A histological evaluation of the action of Moringa oleifera on aspirin toxicity in rat testis
There is a decline in male fertility almost on a worldwide scale. The causes of this decline are yet to be fully elucidated. Scientific evidence points in several directions: infections, environmental toxicants and endocrine disrupters among others. Research is going on to identify the causes of this decline and find ways to control it. Aspirin (acetyl salicylic acid) is a widely used pharmaceutical agent used for pain and temperature control. It has been recently shown to be testiculotoxic. This study investigated the effects of aspirin on rat testis and the protective power of a water extract of the leaves of a notable medicinal plant, Moringa oleifera (MO) on this effect. 3 groups of albino rats were administered aspirin orally at 10 mg/kg for 30 days. Two of these groups received varying doses of the leaf extract of MO along with aspirin. Control groups received either distilled water or only the extract. Outcome measures were sperm parameters and histological profile of the testes. Aspirin caused a significant reduction in the key sperm parameters of total count, motility and percentage of morphologically normal spermatozoa. It also caused marked testicular germ cell atrophy among other evidence of histological damage. MO extract attenuated all deleterious effects of aspirin on the testes. Aspirin, if given at certain doses and duration can damage rat testes and disrupt spermatogenesis. MO joins the growing list of plants from which useful testiculo-protective materials can be sourced.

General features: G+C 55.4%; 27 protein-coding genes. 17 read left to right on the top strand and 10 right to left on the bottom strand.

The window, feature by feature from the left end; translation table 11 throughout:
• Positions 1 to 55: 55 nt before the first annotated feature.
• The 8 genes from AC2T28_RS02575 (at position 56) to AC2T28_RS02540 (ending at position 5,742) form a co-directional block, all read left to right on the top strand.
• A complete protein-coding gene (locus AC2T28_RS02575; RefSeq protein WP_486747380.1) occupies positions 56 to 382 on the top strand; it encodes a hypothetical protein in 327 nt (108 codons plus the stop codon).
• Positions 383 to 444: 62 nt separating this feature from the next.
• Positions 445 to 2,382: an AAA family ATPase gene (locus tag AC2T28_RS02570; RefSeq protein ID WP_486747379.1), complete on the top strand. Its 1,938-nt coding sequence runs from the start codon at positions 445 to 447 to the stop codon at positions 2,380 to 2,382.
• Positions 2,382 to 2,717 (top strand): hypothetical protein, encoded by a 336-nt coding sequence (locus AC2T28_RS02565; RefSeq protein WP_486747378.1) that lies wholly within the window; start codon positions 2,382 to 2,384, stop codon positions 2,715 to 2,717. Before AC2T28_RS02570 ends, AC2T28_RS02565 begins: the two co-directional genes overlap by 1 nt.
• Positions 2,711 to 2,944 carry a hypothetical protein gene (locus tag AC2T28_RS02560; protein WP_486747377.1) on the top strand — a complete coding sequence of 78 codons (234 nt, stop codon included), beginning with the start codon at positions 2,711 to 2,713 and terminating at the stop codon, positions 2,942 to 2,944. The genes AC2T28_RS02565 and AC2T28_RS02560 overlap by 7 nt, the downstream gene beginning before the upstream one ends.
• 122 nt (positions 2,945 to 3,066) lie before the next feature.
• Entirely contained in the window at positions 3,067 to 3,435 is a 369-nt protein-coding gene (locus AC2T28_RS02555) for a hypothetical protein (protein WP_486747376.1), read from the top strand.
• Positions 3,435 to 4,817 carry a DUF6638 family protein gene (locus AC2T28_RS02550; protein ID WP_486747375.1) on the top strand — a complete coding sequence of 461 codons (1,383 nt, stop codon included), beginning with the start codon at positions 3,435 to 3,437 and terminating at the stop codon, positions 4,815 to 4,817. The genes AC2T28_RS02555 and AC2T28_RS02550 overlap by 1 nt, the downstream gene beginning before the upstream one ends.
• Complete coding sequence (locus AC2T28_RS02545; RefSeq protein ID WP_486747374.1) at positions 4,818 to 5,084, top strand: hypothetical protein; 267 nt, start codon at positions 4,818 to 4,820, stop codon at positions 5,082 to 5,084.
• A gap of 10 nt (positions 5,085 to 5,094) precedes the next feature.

Key words: Sperm parameters; aspirin, Moringa oleifera, spermatogenesis.